It is very intelligent of Tabarsi to mention: “give allegiance to those whom Allah has ordered to be obeyed” because this phrase would neither upset the Sunnis nor the Shias. Every faithful Muslim believes that there are those to whom Allah has commanded obedience, such as to the Messenger of Allah (S) and to the leaders. The beauty is that Tabarsi did not give a judgment about the question of Walayah (sanctity and spiritual authority) and Imamah (religious and social authority) here because it is not the place for it. However, he brought forth a phrase which is acceptable by every Muslim and is not offensive to anyone.
Historians who reported the biography of Tabarsi mention something splendid about him. They say that he authored his present book, Majma’ al-Bayan, in which he distilled the best points from an earlier work, called al-Tibyan by Shaykh Muhammad ibn al-Hasan ibn ‘Ali al-Tusi. At that time, Tabarsi had not yet read the Tafsir al-Kashshaf of Zamakhshari. After he read it, he wrote another tafsir and titled it al-Kaf al-Shaf min Kitab al-kashshaf (the Sufficient Cure of the Book of Kashshaf). It is obvious from this title that he included in this latter work, some of what he learned from the book authored by Zamakhshari, and which he had not mentioned in his first book. There is also mention of another work of his called al-Wasi, in four volumes, and a third book called al-Wajiz in one or two volumes. He wrote all of these volumes about the subject of Qur’anic exegesis after he completed his main work Majma’ al-Bayan. Sometimes the last two books mentioned are known by the expression or title, al-Jawami’ Jami’ (the Collections of the Collectors) because in them he brought together both the outstanding and unique points from al-Tibyan as well as the extraneous points from the al-Kashshaf.
After having compared the works of Zamakhshari and Tusi, Shaykh Shaltut readily gave assent to the depth and breadth of vision demonstrated by Tabarsi by saying: I felt overwhelmed due to the deed of this Imami Shia Scholar because he was not content with what he possessed and with what he had gleaned from the knowledge of the greatest authority and doctor of his school of thought, al-Tusi [the author of al-Tibyan]. Then he gave himself wholeheartedly to a new body of knowledge that came to him. This was the knowledge of the author of al-Kashshaf.
Thereafter he took the old and added the new, not letting sectarian predilections come in the way, lest it lead him towards immoderation and bias. He also did not let the temporal disparity between the old and the new affect him — for it is, indeed, an impediment. Hence, in this way, this great man achieved two additional successes over and beyond his first scholarly success: First, he was victorious against sectarian extremism, and second, he overcame the barrier of time. Such successes might be expected to have caused illusions of grandeur or feelings of scorn and disdain for others, but this was not the case for him; instead, for him it led to obedience, compliance and pliancy! Certainly, the struggle against one’s self is indeed the greatest struggle, if only they would know.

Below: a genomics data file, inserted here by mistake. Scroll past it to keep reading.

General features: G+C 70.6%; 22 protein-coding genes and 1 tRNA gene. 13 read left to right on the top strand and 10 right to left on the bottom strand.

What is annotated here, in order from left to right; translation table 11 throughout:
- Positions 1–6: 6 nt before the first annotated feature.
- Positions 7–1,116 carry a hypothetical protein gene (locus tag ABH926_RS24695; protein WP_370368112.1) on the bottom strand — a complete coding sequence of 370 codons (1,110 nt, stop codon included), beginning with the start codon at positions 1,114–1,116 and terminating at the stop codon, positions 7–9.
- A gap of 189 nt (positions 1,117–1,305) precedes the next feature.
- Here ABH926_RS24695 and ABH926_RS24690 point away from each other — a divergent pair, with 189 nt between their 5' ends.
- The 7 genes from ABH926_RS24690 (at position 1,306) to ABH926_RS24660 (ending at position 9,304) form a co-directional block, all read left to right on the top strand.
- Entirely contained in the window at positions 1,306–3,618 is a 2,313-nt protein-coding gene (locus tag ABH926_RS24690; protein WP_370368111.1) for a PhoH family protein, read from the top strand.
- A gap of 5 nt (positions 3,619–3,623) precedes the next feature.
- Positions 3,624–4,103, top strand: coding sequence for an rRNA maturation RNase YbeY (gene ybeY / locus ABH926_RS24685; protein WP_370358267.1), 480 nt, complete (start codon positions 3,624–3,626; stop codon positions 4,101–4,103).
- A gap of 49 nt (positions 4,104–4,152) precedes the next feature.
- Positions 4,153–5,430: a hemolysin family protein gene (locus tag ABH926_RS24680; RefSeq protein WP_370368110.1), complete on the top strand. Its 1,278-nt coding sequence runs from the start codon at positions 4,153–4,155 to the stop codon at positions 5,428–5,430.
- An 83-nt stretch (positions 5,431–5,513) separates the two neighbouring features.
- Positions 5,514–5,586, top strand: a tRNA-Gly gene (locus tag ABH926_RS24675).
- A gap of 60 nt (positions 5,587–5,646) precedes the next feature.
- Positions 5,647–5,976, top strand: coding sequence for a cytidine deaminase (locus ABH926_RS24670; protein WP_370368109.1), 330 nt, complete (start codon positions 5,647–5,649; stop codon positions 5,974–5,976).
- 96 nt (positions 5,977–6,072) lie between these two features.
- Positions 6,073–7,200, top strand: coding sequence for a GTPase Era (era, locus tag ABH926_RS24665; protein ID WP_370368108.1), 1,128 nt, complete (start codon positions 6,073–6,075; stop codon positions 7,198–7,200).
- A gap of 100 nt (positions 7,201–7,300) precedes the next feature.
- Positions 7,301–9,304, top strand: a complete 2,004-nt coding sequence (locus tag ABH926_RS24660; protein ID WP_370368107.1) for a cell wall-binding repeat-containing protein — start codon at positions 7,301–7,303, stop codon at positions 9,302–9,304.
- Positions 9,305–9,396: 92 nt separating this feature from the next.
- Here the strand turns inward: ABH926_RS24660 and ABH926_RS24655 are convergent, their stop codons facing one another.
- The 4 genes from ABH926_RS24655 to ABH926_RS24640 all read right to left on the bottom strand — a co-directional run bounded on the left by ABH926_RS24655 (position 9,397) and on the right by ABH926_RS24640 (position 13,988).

Shaykh Shaltut continued in his introduction to the book, “If I wanted to offer this book to the Muslims of every school and nation, I offer it for these characteristics and their like. They should take heed of the good in its contents, its strong knowledge, its straightforward way of presentation and high ethics.”
Muslims do not belong to different religions and they do not have differing scriptures. They belong to one religion, read one book and have one set of principles; if they differ, it is only due to differences in opinion and narration, and the variance of their methodology. They are all seekers of the truth which comes from the same sources, i.e., the Book of Allah (swt) and the Sunnah of His Prophet (S). For all of them, wisdom is their lost heritage, which they seek and long for in every horizon.
The first responsibility that bears down on the Muslims, and which is all the more incumbent upon their leaders and scholars, is to engage in an exchange of knowledge and culture and to desist from prejudice, from calling each other derogatory names and from insulting each other with accusations. It is also necessary that they take only the Truth to be their goal and fairness as their modus vivendi, and that they make the best of everything.
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Those who listen to the word, then follow the best of it; those are they whom Allah has guided, and those it is who are the men of understanding. (39:18)